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Victus Farm

Victus Farm

Production System Overview:

We have received over 1.5 million dollars for the design, economic feasibility, engineering, permitting, construction and installation of a 9,000 ft2 building to contain an integrated fish, plant and algal production system.   Approximately 3,000 ft2 will contain a well-insulted building on a concrete slab to house the fish tanks and filtration equipment along with a lab, bathroom and processing area.  The other 6,000 ft2 will be devoted to a greenhouse also on a cement slab.  The fish (13,000 lbs annual harvest) will be grown in 2,000 gallon tanks at high density (.5 lbs/gallon).  At this density the fish tank water requires constant treatment (tank residence times just under 60 minutes) to prevent O2 depletion, and the build up of nitrates, ammonia and other nutrients or potentially toxic conditions.  The high nutrient, low oxygen waste-water from the fish is pumped through three (16 ft x 40ft x 16” deep) troughs to support the hydroponic growth of a wide variety of fruits and vegetables.  In addition, this water will flow through a single (16 ft x 40ft x 16” deep) algal trough to support the growth of oil rich algae.  Together, the plants and algae will remove nutrients and add oxygen before it is returned to the fish to complete the cycle.  The algae can be harvested for both oil production and valuable organic fish feed.  Finally, sediments (both solid and dissolved) resulting from undigested food and fish feces will be removed and composted.   The integrated production system will contain approximately 50,000 gallons of water, and produce over $120,000 in annual fish, produce, algal (oil and fish feed) and compost revenues.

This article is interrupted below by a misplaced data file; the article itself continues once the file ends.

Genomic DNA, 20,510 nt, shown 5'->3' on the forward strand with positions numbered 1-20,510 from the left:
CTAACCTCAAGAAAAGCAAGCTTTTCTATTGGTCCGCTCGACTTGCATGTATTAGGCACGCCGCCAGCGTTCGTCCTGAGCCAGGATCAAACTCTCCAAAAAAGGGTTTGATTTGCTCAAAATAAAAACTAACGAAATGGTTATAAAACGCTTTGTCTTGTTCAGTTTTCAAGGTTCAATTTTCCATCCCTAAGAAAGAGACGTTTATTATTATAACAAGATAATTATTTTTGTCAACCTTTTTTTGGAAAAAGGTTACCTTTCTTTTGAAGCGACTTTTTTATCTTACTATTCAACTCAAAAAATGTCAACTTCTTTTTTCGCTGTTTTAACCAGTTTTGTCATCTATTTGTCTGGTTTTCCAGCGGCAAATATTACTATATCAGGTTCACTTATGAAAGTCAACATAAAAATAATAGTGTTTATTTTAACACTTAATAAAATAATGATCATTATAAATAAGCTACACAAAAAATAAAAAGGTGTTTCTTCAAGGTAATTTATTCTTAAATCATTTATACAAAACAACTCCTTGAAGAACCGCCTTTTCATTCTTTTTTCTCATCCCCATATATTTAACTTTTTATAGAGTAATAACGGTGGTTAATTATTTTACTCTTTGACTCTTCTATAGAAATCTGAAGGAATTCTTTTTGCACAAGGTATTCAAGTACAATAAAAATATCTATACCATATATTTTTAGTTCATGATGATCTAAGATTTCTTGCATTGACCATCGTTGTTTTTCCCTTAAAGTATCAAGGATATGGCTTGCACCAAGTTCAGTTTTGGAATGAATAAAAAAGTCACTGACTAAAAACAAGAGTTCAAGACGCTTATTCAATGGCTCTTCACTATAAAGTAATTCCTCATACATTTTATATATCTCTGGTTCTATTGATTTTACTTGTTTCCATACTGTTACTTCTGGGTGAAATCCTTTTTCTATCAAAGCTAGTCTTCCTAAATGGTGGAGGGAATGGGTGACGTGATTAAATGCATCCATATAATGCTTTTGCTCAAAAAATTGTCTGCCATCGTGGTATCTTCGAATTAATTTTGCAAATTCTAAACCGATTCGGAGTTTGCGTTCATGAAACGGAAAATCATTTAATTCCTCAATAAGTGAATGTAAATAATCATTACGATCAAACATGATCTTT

Required system inputs and outputs are minimal and completely sustainable.  The building will be heated using a biomass boiler to heat the water to the 75-80 degrees F desired by Tilapia.  These 50,000 gallons of heated water will then heat the building.  Organic fish feed will be used to subsidize the algal feed.  The facility is expected to lose approximately 2% (1,000 gallons) of its water per day to evaporation and harvest.  This water will be replaced by rainwater collected from the rooftops and stored in large tanks (20,000 gallons total) located in the greenhouse under the plant and algal troughs.  Electricity use will be offset by a 20 kw wind turbines scheduled for a Fall of 2012 installation.   Outputs will consist of whole fish, herbs, fruits, vegetables, algal oil, biodiesel, algal feed and compost.  In the end, we hope to demonstrate that communities can create jobs producing their own sustainable food and biofuel in this manner.